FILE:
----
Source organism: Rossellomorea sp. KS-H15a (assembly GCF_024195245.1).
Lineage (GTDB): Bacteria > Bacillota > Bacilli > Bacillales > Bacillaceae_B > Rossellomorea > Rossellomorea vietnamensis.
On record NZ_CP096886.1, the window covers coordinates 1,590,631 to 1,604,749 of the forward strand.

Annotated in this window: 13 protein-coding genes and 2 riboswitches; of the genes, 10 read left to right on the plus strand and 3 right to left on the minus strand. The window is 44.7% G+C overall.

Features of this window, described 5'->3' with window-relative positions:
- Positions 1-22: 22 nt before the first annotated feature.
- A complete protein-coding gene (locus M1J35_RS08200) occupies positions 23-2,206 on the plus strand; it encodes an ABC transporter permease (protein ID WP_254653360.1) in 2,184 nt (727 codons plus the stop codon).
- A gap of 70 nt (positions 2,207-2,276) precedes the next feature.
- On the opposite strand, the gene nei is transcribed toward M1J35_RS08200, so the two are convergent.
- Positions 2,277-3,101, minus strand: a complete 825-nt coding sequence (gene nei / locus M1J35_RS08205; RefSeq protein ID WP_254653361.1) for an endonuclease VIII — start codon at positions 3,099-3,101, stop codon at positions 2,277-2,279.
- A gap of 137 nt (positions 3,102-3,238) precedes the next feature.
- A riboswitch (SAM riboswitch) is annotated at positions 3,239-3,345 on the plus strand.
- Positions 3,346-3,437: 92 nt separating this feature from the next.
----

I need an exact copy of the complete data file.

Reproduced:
Source organism: Rossellomorea sp. KS-H15a (assembly GCF_024195245.1).
Lineage (GTDB): Bacteria > Bacillota > Bacilli > Bacillales > Bacillaceae_B > Rossellomorea > Rossellomorea vietnamensis.
On record NZ_CP096886.1, the window covers coordinates 1,590,631 to 1,604,749 of the forward strand.

Annotated in this window: 13 protein-coding genes and 2 riboswitches; of the genes, 10 read left to right on the plus strand and 3 right to left on the minus strand. The window is 44.7% G+C overall.

Features of this window, described 5'->3' with window-relative positions:
- Positions 1-22: 22 nt before the first annotated feature.
- A complete protein-coding gene (locus M1J35_RS08200) occupies positions 23-2,206 on the plus strand; it encodes an ABC transporter permease (protein ID WP_254653360.1) in 2,184 nt (727 codons plus the stop codon).
- A gap of 70 nt (positions 2,207-2,276) precedes the next feature.
- On the opposite strand, the gene nei is transcribed toward M1J35_RS08200, so the two are convergent.
- Positions 2,277-3,101, minus strand: a complete 825-nt coding sequence (gene nei / locus M1J35_RS08205; RefSeq protein ID WP_254653361.1) for an endonuclease VIII — start codon at positions 3,099-3,101, stop codon at positions 2,277-2,279.
- A gap of 137 nt (positions 3,102-3,238) precedes the next feature.
- A riboswitch (SAM riboswitch) is annotated at positions 3,239-3,345 on the plus strand.
- Positions 3,346-3,437: 92 nt separating this feature from the next.